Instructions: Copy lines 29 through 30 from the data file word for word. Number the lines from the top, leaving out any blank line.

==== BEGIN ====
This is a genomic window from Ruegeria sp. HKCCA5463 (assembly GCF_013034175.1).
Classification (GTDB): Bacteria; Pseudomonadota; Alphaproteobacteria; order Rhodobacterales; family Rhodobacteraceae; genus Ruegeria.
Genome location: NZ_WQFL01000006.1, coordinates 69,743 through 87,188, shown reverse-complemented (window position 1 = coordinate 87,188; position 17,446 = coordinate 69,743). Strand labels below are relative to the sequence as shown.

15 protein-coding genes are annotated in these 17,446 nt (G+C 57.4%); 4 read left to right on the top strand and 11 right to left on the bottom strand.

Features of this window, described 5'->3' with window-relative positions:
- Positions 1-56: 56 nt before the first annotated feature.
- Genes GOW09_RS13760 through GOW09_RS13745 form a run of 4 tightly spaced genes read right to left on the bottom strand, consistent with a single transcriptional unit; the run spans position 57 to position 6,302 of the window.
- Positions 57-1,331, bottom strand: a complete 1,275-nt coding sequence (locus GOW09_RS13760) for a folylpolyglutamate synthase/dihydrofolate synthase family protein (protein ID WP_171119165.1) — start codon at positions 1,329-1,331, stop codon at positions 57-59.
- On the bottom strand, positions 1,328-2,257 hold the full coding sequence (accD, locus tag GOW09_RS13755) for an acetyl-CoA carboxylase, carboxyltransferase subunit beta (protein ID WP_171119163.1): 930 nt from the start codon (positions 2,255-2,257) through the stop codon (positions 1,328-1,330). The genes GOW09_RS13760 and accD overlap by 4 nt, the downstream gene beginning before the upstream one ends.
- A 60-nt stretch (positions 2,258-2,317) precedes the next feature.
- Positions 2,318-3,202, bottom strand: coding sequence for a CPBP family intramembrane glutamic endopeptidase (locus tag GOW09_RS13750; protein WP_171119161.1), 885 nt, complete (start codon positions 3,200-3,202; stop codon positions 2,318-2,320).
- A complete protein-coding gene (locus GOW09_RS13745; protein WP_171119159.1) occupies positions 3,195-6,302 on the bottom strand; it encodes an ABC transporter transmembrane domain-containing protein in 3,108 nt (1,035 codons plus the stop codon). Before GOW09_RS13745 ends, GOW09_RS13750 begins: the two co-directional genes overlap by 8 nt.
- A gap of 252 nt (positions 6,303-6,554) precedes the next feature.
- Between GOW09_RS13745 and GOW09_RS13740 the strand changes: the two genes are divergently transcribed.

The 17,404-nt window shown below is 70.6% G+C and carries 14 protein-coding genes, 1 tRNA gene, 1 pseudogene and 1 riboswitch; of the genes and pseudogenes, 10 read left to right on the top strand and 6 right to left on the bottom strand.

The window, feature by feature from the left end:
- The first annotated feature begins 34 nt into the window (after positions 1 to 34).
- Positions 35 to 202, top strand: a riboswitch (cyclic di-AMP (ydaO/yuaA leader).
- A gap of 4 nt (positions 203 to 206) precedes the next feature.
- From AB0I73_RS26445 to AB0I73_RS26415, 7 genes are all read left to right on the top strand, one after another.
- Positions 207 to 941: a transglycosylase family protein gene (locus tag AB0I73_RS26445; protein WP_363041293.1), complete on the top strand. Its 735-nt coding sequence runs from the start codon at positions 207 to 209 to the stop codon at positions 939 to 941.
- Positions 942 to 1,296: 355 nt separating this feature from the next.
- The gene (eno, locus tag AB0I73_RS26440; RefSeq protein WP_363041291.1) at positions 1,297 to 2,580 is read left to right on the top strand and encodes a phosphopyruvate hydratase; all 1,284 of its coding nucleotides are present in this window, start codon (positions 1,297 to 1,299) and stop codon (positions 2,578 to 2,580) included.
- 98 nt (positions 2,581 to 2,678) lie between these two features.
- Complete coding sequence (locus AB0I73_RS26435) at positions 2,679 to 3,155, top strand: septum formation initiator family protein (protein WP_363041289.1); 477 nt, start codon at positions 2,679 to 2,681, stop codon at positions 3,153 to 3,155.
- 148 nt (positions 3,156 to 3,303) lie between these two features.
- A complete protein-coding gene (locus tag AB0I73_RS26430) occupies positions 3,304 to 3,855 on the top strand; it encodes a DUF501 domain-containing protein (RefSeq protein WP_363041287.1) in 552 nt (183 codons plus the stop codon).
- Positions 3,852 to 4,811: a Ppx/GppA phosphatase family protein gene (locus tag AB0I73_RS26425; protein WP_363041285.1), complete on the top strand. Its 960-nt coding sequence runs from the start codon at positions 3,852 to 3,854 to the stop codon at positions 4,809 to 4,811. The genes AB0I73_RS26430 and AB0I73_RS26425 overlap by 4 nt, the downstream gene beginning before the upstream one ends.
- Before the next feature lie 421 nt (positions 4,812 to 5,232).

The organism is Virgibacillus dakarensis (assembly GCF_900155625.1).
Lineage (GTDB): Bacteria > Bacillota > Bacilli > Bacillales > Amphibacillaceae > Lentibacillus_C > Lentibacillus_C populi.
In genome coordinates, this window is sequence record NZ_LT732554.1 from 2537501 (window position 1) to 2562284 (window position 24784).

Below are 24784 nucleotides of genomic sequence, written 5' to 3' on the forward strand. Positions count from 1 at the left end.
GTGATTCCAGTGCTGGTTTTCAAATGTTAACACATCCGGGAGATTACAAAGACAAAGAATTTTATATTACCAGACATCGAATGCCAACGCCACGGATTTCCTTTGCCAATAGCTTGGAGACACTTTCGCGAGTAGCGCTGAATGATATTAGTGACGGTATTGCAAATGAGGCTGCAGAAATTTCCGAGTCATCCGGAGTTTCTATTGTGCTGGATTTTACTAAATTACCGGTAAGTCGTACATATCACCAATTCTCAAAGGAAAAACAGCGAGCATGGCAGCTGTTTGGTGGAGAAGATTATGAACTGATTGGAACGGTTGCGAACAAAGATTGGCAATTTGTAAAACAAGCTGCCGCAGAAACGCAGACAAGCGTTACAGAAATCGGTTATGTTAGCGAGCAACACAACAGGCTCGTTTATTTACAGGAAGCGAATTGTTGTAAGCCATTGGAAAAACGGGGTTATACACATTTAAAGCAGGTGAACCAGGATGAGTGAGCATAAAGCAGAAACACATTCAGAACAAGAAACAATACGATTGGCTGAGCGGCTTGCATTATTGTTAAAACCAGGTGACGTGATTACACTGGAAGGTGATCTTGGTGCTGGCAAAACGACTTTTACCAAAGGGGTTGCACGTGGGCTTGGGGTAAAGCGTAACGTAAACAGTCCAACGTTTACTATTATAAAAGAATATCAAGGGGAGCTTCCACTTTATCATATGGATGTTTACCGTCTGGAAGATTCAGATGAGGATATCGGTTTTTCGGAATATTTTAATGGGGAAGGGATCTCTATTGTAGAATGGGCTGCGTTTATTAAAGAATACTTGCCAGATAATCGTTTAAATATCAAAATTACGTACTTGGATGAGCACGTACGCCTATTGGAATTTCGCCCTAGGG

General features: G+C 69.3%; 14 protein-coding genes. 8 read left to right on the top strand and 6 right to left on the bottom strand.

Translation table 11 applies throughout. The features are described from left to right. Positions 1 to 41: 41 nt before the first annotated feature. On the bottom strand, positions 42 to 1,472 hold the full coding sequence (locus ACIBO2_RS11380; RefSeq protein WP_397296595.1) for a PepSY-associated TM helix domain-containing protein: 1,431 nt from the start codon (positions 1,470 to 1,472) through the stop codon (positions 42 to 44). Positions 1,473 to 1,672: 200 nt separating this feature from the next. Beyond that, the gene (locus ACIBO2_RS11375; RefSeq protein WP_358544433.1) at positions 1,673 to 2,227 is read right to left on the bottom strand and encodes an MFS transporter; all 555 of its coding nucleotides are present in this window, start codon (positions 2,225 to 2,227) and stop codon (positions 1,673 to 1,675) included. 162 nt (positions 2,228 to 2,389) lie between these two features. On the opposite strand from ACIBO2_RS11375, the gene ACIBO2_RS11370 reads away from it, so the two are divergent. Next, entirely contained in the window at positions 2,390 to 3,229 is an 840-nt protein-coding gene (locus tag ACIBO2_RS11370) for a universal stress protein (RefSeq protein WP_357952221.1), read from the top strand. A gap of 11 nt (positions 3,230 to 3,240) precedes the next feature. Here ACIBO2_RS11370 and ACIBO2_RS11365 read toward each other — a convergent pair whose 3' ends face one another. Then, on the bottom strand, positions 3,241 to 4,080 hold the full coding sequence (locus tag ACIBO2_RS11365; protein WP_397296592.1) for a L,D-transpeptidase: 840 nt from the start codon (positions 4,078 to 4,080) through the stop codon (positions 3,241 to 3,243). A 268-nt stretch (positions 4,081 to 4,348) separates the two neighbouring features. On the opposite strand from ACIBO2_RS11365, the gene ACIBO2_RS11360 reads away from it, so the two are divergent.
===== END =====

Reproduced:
- Before the next feature lie 421 nt (positions 4,812 to 5,232).

The organism is Virgibacillus dakarensis (assembly GCF_900155625.1).